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The white beaches of the Bahamas might come from a surprising place: Saharan dust storms

Winds blow dust from the Sahara across the Atlantic, and scientists are discovering the effects of what happens when it lands.

Water turbidity in the Bahamas. Image: SeaWiFS Project, NASA/Goddard Space Flight Center, and ORBIMAGE
Water turbidity in the Bahamas. Image: SeaWiFS Project, NASA/Goddard Space Flight Center, and ORBIMAGE

A fascinating discovery came to light last week, which I've just seen thanks to Russ George - the white sands of the Bahamas (and other parts of the Caribbean) are a side product of a vast transcontinental cycle of dust storms.

To explain, it helps to see an image of the region via satellite - and thanks to Nasa, we've got one above. It shows the sea between the Bahamas, Florida, Cuba and the other islands of the area in September 2004, immediately after Hurricane Frances passed over the area (which you can see the edge of to the top-left). Those patches of light-blue water - especially the patches that are almost white - are that colour because they're now frothing with chalk. Carbonates, resting on the sea bed, have been stirred up by the storm and brought to the surface. The Bahamas rests on the Great Bahama Bank, the largest carbonate slab in the world, and storms like Frances regularly stir up big undersea carbonate storms to go with the winds above. 

The new paper, published in Geology, details an examination of the geological structure of the Bahamas, and a puzzle. Received wisdom has it that for a hundred million years corals sequestered carbon dioxide out of the water to grow, die and produce further corals - and, in the process, birthing the Bahamas islands themselves. But there's a problem with this. There shouldn't be anything like enough nutrients in the water to feed that much coral over that extreme length of time.

Marine geoscientist Peter Swart and his team propose that what the corals were feeding on was dust, from the Sahara. Every year something in the order of 600 million tonnes of dust blows from the Sahara across the Atlantic as part of the Saharan Air Layer, forming the majority of the natural dust found in the atmosphere. It's a phenomenon that we're only recently coming to understand - most astonishingly, it appears that the entire, vast Amazon rainforest entirely depends upon being fed by nutrient-rich dust from the Bodélé depression in Chad. That's a patch of desert only a few thousand miles wide, or less than 0.5 per cent the size of the rainforest that lives off it.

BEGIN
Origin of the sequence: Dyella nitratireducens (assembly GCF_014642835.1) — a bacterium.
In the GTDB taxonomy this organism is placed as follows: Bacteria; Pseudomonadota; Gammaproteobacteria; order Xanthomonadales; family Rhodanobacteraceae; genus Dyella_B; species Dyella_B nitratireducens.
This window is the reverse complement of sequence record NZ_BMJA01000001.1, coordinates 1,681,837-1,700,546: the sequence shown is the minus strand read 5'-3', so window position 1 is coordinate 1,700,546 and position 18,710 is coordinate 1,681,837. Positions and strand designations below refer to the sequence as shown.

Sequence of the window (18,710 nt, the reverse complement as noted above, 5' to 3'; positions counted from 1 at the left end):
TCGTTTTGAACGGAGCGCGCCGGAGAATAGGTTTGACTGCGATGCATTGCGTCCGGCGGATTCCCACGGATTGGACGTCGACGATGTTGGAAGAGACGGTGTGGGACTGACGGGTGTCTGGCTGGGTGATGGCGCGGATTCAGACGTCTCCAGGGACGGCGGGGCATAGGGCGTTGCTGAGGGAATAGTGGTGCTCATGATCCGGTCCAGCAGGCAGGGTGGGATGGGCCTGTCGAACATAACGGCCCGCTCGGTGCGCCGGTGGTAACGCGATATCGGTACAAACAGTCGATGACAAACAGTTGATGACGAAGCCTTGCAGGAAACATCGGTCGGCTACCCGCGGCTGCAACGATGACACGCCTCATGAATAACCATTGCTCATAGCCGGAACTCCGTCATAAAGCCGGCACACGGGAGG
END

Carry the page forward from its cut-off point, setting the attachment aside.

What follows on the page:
In the Bahamas, the iron from that dust feeds photosynthesising algae, which "bloom". They simultaneously sequester carbon dioxide from water, and when they die they keep it inside them as they fall to the ocean floor as a rain of what is essentially carbonate. That's the white stuff that Hurricane Frances stirred up in that image - countless memento mori from innumerable bacterial orgies, going back millions of years. (And, even better, they sequester nitrogen too - they're a natural fertiliser.)

It appears that the white sand that washes up on the beaches of the Bahamas is the byproduct of an ancient, natural carbon sequesteration process, one of what is surely hundreds of interacting systems that keep the climate in check. What's worrying, then, is that as the climate warms up the amount of dust in the atmosphere is decreasing. Are they related? If so, what can we do?

I mentioned that I read this on Russ George's blog. He's infamous for being responsible for a massive, unauthorised experiment in geoengineering - he dumped a hundred tonnes of iron filings into the Pacific, off the coast of Canada, to deliberately cause a plankton bloom. The idea is that, as political solutions to climate change fail, and our emissions of greenhouse gasses continue to increase, we can try to sequester the carbon dioxide we've produced by imitating processes like that seen in the Bahamas.

Some scientists think iron filings and forced plankton blooms could offset as much as a whole one per cent of global emissions, but fundamentally there's a difference between a natural process and a manmade one. This most-recent study has shown us that such processes are part of an overall ecosystem, as one cog in a wider sequence of events that the makes up what we think of as "the environment". Trying to mimic one single stage might look good on paper, but we can't know the consequences in advance. A plankton bloom could kill off other wildlife; it could upset feeding patterns; it could be offset by plankton elsewhere not blooming as it regularly would.

Fundamentally, it's a depressing response to a man-made disaster - instead of choosing to stop hurting our world, we choose to try and compensate for our poor behaviour.